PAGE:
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Though perhaps less well known to audiences than his wife, actress Melissa McCarthy, actor-writer Ben Falcone carved out a respectable career of his own on television and numerous films with and without his spouse, including "Bridesmaids" (2011), "The Heat" (2013) and "Enough Said" (2013). The Illinois native received his initial comedy training with Los Angeles' Groundlings troupe, where he met McCarthy. He labored largely in anonymity through the 2000s, before receiving his widest exposure alongside McCarthy in "Bridesmaids." His own comic talent soon elevated him to guest roles on numerous TV shows, as well as a notable turn away from McCarthy in the critically praised "Enough Said." By that year, Falcone had expanded his CV to include writing, producing and directing, which underscored his rapidly advancing status as the second bona fide comedy star in his household. Born in Carbondale, Illinois on August 25, 1973, Ben Falcone began performing as a student at Carbondale Community High School and later in community theater in Southern Illinois. After receiving a degree in speech communication from the University of Illinois, Falcone headed to Los Angeles, where he waited tables between...

Though perhaps less well known to audiences than his wife, actress Melissa McCarthy, actor-writer Ben Falcone carved out a respectable career of his own on television and numerous films with and without his spouse, including "Bridesmaids" (2011), "The Heat" (2013) and "Enough Said" (2013). The Illinois native received his initial comedy training with Los Angeles' Groundlings troupe, where he met McCarthy. He labored largely in anonymity through the 2000s, before receiving his widest exposure alongside McCarthy in "Bridesmaids." His own comic talent soon elevated him to guest roles on numerous TV shows, as well as a notable turn away from McCarthy in the critically praised "Enough Said." By that year, Falcone had expanded his CV to include writing, producing and directing, which underscored his rapidly advancing status as the second bona fide comedy star in his household.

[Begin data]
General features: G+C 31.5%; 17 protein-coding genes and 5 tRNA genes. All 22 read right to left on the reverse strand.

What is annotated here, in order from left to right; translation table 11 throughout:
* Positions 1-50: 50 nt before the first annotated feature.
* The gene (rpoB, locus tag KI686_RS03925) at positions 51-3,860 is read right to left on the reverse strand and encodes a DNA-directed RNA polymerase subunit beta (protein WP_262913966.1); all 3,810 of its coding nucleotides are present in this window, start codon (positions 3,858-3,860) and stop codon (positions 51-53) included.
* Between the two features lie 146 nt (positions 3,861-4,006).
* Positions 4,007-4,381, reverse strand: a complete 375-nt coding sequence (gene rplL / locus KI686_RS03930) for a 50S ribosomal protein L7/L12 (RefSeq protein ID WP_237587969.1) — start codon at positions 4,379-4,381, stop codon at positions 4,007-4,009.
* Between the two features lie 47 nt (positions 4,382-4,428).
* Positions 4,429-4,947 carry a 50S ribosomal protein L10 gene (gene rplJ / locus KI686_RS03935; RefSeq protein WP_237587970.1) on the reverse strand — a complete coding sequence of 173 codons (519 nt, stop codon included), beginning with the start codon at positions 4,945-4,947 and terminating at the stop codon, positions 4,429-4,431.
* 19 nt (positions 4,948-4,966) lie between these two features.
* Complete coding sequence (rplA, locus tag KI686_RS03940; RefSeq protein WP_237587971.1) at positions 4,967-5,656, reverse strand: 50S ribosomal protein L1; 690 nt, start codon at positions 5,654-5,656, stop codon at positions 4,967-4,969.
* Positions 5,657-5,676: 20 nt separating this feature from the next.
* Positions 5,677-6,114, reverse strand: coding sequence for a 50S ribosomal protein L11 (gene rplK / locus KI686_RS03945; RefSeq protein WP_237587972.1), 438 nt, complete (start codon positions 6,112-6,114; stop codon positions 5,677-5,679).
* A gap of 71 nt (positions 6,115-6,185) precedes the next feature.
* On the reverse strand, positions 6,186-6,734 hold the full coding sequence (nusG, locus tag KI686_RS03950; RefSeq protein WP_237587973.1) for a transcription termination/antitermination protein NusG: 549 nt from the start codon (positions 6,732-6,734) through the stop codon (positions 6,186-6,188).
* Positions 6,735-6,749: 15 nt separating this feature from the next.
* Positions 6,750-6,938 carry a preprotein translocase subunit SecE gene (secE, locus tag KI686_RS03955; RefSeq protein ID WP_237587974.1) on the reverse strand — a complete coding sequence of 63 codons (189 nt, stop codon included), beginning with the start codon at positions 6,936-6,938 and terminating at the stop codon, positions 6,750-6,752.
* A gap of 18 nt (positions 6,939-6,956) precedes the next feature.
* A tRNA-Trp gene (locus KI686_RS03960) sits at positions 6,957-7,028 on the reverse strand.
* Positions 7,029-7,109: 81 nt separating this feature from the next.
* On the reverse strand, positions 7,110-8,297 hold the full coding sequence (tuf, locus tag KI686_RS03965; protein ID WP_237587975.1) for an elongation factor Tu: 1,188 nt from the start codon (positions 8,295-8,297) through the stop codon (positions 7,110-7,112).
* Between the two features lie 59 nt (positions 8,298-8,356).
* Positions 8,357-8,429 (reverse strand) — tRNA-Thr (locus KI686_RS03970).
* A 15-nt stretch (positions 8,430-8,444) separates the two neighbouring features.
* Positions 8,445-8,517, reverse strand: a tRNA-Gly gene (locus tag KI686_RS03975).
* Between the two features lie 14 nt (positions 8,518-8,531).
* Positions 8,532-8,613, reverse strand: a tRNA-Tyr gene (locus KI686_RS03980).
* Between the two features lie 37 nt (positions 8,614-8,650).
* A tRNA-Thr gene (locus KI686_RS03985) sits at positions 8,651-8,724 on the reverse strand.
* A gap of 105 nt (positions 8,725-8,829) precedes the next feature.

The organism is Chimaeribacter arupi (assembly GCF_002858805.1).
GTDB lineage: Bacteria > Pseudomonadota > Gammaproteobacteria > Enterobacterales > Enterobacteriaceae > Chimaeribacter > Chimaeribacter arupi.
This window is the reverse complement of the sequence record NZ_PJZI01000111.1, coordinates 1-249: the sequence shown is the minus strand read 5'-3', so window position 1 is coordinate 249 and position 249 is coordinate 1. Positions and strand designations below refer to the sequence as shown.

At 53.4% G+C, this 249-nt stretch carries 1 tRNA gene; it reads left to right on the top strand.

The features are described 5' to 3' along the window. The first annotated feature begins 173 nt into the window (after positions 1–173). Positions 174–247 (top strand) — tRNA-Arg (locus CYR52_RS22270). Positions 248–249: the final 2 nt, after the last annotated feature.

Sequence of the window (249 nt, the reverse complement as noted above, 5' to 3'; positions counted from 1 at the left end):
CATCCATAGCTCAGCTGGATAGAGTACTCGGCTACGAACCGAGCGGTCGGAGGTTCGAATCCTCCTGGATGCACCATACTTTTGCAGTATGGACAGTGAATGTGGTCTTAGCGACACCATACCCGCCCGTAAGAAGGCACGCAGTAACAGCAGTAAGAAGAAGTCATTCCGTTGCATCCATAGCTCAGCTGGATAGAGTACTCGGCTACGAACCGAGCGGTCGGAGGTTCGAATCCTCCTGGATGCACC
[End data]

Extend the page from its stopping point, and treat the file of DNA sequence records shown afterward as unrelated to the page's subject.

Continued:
Born in Carbondale, Illinois on August 25, 1973, Ben Falcone began performing as a student at Carbondale Community High School and later in community theater in Southern Illinois. After receiving a degree in speech communication from the University of Illinois, Falcone headed to Los Angeles, where he waited tables between auditions. He made his screen debut in the little-seen independent drama "Rennie's Landing" (2001) with Peter Facinelli, and soon graduated to regular work as a bit player in various television comedies. During this period, Falcone also honed his talents with the famed improvisational group The Groundlings, where he met McCarthy. After learning that they both hailed from Illinois, Falcone and McCarthy became romantically involved before marrying in 2005. By this point, Falcone had also worked his way up from minor roles to a recurring turn on the sitcom "Joey" (NBC, 2004-06), as the nervous neighbor of series lead Matt LeBlanc.

Though the show was short-lived, Falcone drew excellent reviews for his performance, and was soon a staple of primetime sitcoms, including "Up All Night" (NBC, 2011-12) and "Happy Endings" (ABC, 2011-13). He also shared in the overwhelmingly positive response to McCarthy's exuberant turn in "Bridesmaids" by playing the air marshal that arouses her desire during a flight. The popularity of that film led to more substantial work for Falcone, including a supporting turn as Elizabeth Banks' husband in the broad comedy "What to Expect When You're Expecting" (2012). That same year, Falcone also began providing songs, as well as the voice of Henery Hawk, a minor Warner Bros. cartoon villain, for "The Looney Tunes Show" (Cartoon Network, 2011- ). In 2013, he was featured in minor roles in McCarthy's hit vehicles "Identity Thief" and "The Heat," while also striking out on his own with a winning turn in Nicole Holofcener's "Enough Said." That same year, Falcone announced the launch of a production company with McCarthy called On the Day, as well as his debut as a director on the comedy "Tammy" (2014) with McCarthy in the lead.

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